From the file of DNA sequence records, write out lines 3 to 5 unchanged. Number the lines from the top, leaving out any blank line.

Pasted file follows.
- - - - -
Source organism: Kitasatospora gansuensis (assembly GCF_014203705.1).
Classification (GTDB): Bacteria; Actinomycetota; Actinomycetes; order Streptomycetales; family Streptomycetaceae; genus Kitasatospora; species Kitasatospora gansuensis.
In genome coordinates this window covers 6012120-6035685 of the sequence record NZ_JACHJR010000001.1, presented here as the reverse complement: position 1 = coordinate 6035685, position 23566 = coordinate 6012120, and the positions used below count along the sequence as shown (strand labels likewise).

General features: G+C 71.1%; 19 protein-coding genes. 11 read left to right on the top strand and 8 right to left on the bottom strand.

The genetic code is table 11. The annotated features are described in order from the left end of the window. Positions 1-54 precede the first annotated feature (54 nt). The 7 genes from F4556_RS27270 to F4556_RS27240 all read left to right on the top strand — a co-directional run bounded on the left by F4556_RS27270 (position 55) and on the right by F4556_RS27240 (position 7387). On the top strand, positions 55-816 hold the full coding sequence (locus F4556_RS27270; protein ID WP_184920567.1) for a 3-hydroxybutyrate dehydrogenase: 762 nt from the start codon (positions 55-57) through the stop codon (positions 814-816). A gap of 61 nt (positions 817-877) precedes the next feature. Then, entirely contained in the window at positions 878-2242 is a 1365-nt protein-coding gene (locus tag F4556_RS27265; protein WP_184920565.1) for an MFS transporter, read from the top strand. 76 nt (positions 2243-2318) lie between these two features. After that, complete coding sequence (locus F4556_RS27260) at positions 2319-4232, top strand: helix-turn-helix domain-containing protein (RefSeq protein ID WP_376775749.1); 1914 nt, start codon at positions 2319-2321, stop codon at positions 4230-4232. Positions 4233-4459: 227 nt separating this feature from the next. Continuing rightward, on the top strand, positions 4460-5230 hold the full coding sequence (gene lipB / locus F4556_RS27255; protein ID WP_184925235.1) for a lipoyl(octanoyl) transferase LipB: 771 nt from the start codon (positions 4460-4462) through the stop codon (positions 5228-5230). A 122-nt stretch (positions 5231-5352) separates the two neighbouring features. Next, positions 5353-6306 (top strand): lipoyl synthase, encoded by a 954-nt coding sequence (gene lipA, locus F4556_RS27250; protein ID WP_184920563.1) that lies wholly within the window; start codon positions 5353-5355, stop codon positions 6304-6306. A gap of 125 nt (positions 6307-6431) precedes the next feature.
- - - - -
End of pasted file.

In genome coordinates this window covers 6012120-6035685 of the sequence record NZ_JACHJR010000001.1, presented here as the reverse complement: position 1 = coordinate 6035685, position 23566 = coordinate 6012120, and the positions used below count along the sequence as shown (strand labels likewise).

General features: G+C 71.1%; 19 protein-coding genes. 11 read left to right on the top strand and 8 right to left on the bottom strand.

The genetic code is table 11. The annotated features are described in order from the left end of the window. Positions 1-54 precede the first annotated feature (54 nt). The 7 genes from F4556_RS27270 to F4556_RS27240 all read left to right on the top strand — a co-directional run bounded on the left by F4556_RS27270 (position 55) and on the right by F4556_RS27240 (position 7387). On the top strand, positions 55-816 hold the full coding sequence (locus F4556_RS27270; protein ID WP_184920567.1) for a 3-hydroxybutyrate dehydrogenase: 762 nt from the start codon (positions 55-57) through the stop codon (positions 814-816). A gap of 61 nt (positions 817-877) precedes the next feature. Then, entirely contained in the window at positions 878-2242 is a 1365-nt protein-coding gene (locus tag F4556_RS27265; protein WP_184920565.1) for an MFS transporter, read from the top strand. 76 nt (positions 2243-2318) lie between these two features. After that, complete coding sequence (locus F4556_RS27260) at positions 2319-4232, top strand: helix-turn-helix domain-containing protein (RefSeq protein ID WP_376775749.1); 1914 nt, start codon at positions 2319-2321, stop codon at positions 4230-4232. Positions 4233-4459: 227 nt separating this feature from the next. Continuing rightward, on the top strand, positions 4460-5230 hold the full coding sequence (gene lipB / locus F4556_RS27255; protein ID WP_184925235.1) for a lipoyl(octanoyl) transferase LipB: 771 nt from the start codon (positions 4460-4462) through the stop codon (positions 5228-5230). A 122-nt stretch (positions 5231-5352) separates the two neighbouring features. Next, positions 5353-6306 (top strand): lipoyl synthase, encoded by a 954-nt coding sequence (gene lipA, locus F4556_RS27250; protein ID WP_184920563.1) that lies wholly within the window; start codon positions 5353-5355, stop codon positions 6304-6306. A gap of 125 nt (positions 6307-6431) precedes the next feature.